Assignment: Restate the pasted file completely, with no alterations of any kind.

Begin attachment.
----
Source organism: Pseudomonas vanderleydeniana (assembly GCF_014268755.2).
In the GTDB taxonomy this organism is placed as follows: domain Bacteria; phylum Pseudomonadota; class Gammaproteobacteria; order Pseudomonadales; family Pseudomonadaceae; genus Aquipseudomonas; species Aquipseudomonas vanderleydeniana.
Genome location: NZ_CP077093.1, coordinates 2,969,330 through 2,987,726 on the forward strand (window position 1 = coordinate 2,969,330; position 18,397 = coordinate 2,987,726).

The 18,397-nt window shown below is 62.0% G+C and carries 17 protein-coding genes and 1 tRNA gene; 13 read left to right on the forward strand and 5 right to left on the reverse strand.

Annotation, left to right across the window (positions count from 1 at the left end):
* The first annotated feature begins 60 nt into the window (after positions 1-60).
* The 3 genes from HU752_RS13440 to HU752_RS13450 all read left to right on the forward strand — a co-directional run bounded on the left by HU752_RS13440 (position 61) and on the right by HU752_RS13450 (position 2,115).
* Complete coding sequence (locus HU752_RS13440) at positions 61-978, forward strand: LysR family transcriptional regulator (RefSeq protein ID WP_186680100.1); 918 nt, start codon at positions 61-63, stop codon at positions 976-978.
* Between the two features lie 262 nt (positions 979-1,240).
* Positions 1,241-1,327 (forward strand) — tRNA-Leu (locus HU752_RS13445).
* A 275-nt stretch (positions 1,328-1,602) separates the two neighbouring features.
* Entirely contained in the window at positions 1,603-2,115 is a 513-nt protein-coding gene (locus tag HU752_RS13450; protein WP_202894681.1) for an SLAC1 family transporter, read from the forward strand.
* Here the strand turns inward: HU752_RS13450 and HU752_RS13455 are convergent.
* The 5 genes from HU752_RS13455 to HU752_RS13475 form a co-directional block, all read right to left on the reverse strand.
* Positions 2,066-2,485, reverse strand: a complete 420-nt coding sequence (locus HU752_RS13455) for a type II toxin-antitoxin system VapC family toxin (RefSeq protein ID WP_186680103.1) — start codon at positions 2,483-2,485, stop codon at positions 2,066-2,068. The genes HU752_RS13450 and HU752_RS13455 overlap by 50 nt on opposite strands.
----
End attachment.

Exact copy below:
Source organism: Pseudomonas vanderleydeniana (assembly GCF_014268755.2).
In the GTDB taxonomy this organism is placed as follows: domain Bacteria; phylum Pseudomonadota; class Gammaproteobacteria; order Pseudomonadales; family Pseudomonadaceae; genus Aquipseudomonas; species Aquipseudomonas vanderleydeniana.
Genome location: NZ_CP077093.1, coordinates 2,969,330 through 2,987,726 on the forward strand (window position 1 = coordinate 2,969,330; position 18,397 = coordinate 2,987,726).

The 18,397-nt window shown below is 62.0% G+C and carries 17 protein-coding genes and 1 tRNA gene; 13 read left to right on the forward strand and 5 right to left on the reverse strand.

Annotation, left to right across the window (positions count from 1 at the left end):
* The first annotated feature begins 60 nt into the window (after positions 1-60).
* The 3 genes from HU752_RS13440 to HU752_RS13450 all read left to right on the forward strand — a co-directional run bounded on the left by HU752_RS13440 (position 61) and on the right by HU752_RS13450 (position 2,115).
* Complete coding sequence (locus HU752_RS13440) at positions 61-978, forward strand: LysR family transcriptional regulator (RefSeq protein ID WP_186680100.1); 918 nt, start codon at positions 61-63, stop codon at positions 976-978.
* Between the two features lie 262 nt (positions 979-1,240).
* Positions 1,241-1,327 (forward strand) — tRNA-Leu (locus HU752_RS13445).
* A 275-nt stretch (positions 1,328-1,602) separates the two neighbouring features.
* Entirely contained in the window at positions 1,603-2,115 is a 513-nt protein-coding gene (locus tag HU752_RS13450; protein WP_202894681.1) for an SLAC1 family transporter, read from the forward strand.
* Here the strand turns inward: HU752_RS13450 and HU752_RS13455 are convergent.
* The 5 genes from HU752_RS13455 to HU752_RS13475 form a co-directional block, all read right to left on the reverse strand.
* Positions 2,066-2,485, reverse strand: a complete 420-nt coding sequence (locus HU752_RS13455) for a type II toxin-antitoxin system VapC family toxin (RefSeq protein ID WP_186680103.1) — start codon at positions 2,483-2,485, stop codon at positions 2,066-2,068. The genes HU752_RS13450 and HU752_RS13455 overlap by 50 nt on opposite strands.